With the death of Sydney Pollack at age 73, we mourn not just the end of a man but, unexpectedly, the last days of an era as well.
I say unexpectedly because those kinds of melancholy end-of-days comments are usually reserved for the passing of towering figures of cinema such as Ingmar Bergman or Michelangelo Antonioni. As Pollack himself, a smart and gregarious man, remarkably sane given his long exposure to Hollywood, would have been the first to admit, he was not that kind of filmmaker.
Yet what Pollack stood for is every bit as valuable and even more endangered than the full-blown art-house masterpiece. For this multifaceted filmmaker -- an active director, producer and actor -- was perhaps the last to have a rich and full career making intelligent Hollywood pictures for an adult audience.
Everyone will have his favorites among Pollack's works, whether it be "Out of Africa," the film that won him his two Oscars, or "Three Days of the Condor," one of the many he made with old friend Robert Redford. I lean toward "Tootsie," the rare comedy that was well-acted and smartly written as well as screamingly funny.
Yet even the Pollack films that didn't rise to that level presumed that there was an audience for this kind of stuff, that moviegoers who would turn out for thoughtful, well-tempered films about mature characters with grown-up concerns existed. The world where teen bait like "Cloverfield" and "Harold & Kumar Escape From Guantanamo Bay" is the order of the day was not one he felt particularly at home in.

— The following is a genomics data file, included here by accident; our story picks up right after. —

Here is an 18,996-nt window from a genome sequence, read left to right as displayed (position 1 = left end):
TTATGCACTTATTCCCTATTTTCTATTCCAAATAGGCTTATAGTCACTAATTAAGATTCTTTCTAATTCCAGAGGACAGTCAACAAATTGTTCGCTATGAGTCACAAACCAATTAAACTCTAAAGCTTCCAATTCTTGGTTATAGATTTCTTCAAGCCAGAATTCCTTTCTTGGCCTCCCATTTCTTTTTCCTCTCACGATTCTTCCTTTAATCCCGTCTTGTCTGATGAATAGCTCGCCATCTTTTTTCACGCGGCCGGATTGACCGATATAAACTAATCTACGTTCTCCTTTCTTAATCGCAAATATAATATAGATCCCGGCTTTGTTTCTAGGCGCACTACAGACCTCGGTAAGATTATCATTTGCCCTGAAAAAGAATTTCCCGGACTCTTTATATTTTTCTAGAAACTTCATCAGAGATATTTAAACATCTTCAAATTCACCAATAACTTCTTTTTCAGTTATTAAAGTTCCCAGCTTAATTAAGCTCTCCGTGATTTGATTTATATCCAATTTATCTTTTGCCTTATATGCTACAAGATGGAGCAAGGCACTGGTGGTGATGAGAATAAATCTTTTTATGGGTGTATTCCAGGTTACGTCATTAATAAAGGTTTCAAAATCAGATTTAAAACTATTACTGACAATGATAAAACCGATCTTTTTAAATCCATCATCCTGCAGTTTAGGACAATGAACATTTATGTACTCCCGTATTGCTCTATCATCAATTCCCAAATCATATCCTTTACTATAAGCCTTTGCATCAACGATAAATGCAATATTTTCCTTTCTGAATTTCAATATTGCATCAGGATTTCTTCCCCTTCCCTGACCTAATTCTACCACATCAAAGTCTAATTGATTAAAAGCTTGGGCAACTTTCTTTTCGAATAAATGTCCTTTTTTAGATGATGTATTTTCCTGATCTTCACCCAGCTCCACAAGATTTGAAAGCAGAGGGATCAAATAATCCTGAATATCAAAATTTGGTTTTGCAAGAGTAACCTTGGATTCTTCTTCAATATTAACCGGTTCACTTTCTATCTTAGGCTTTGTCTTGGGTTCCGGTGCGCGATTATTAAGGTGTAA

Pollack came by his sensibility honestly. While many contemporary directors came to features via commercials and videos, he came up through acting and study at Sanford Meisner's Neighborhood Playhouse in New York. Because he cared about drama and emotion, he not only kept acting himself (his turn as an agent in "Tootsie" remains a classic) but also adeptly guided 12 actors to Oscar nominations.
Perhaps because our cowardly new world was not completely to his taste, over the last dozen or so years Pollack directed less and produced more. In fact, according to the Internet Movie Database, since 1995 he produced or executive produced about 25 films and directed only four.
Some of this might be attributable to the difficulty even someone with Pollack's credentials had in getting his kind of pictures made. But it could also be that the man sensed that he could be of more use putting his experience, contacts and good sense at the service of helping other directors who shared his sensibility and interests get a leg up in the slippery world of Hollywood.
In that context, it is both poignant and fitting that the last film Pollack both produced and acted in was Tony Gilroy's crackerjack "Michael Clayton," in which he did his usual faultless turn as the not noticeably ethical head of a major New York law firm. For if there is anyone who might potentially carry Pollack's mantle, who has the knack of making films that are both smart and classically Hollywood, it is Gilroy.
Though I would run into Pollack from time to time, usually shopping for produce at my local supermarket, I really didn't know him. And my favorite memory of him comes not from anything he said to me face to face but from a note I received before we'd ever met.
The year was 1982, and I was invited to a rough-cut screening of "Tootsie." Pollack couldn't be there in person, but a copy of a typed note from him was handed out to everyone in the room in which the director laid out all the things, from temporary music to scratchy scenes and badly uncorrected color, that were wrong with the print he was presenting.
"Now that I've listed all these problems," Pollack concluded, with perfect comic timing, "I'm not sure why I'm showing the film at all!"
It was soon clear, of course, why he did so. The director knew what he had: Even in its ragged form, "Tootsie" was unmistakably a classic.
Pollack's passing reminds us, to steal a movie title from the man himself, of the way we were, and perhaps wish we could be again.